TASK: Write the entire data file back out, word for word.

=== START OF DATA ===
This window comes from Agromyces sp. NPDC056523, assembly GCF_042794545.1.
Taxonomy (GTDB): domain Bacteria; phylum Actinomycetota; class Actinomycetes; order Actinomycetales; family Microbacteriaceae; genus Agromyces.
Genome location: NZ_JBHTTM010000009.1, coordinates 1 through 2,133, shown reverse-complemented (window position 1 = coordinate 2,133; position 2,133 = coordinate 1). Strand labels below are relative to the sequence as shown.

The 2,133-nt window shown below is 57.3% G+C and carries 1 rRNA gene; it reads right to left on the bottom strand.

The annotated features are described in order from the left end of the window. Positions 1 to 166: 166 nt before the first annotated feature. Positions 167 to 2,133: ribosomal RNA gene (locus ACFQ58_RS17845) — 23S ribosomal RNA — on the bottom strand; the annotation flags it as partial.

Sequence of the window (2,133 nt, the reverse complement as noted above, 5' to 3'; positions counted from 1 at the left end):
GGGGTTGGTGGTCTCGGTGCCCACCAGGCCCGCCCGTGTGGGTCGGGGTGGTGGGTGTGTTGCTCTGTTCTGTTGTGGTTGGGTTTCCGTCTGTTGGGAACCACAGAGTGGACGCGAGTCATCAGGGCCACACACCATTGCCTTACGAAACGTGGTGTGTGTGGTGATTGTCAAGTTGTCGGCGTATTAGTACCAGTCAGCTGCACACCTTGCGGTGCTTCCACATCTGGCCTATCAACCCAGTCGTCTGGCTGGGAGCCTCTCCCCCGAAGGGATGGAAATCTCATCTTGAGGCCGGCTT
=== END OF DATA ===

This window comes from Agromyces sp. NPDC056523, assembly GCF_042794545.1.
Taxonomy (GTDB): domain Bacteria; phylum Actinomycetota; class Actinomycetes; order Actinomycetales; family Microbacteriaceae; genus Agromyces.
Genome location: NZ_JBHTTM010000009.1, coordinates 1 through 2,133, shown reverse-complemented (window position 1 = coordinate 2,133; position 2,133 = coordinate 1). Strand labels below are relative to the sequence as shown.

The 2,133-nt window shown below is 57.3% G+C and carries 1 rRNA gene; it reads right to left on the bottom strand.

The annotated features are described in order from the left end of the window. Positions 1 to 166: 166 nt before the first annotated feature. Positions 167 to 2,133: ribosomal RNA gene (locus ACFQ58_RS17845) — 23S ribosomal RNA — on the bottom strand; the annotation flags it as partial.

Sequence of the window (2,133 nt, the reverse complement as noted above, 5' to 3'; positions counted from 1 at the left end):
GGGGTTGGTGGTCTCGGTGCCCACCAGGCCCGCCCGTGTGGGTCGGGGTGGTGGGTGTGTTGCTCTGTTCTGTTGTGGTTGGGTTTCCGTCTGTTGGGAACCACAGAGTGGACGCGAGTCATCAGGGCCACACACCATTGCCTTACGAAACGTGGTGTGTGTGGTGATTGTCAAGTTGTCGGCGTATTAGTACCAGTCAGCTGCACACCTTGCGGTGCTTCCACATCTGGCCTATCAACCCAGTCGTCTGGCTGGGAGCCTCTCCCCCGAAGGGATGGAAATCTCATCTTGAGGCCGGCTT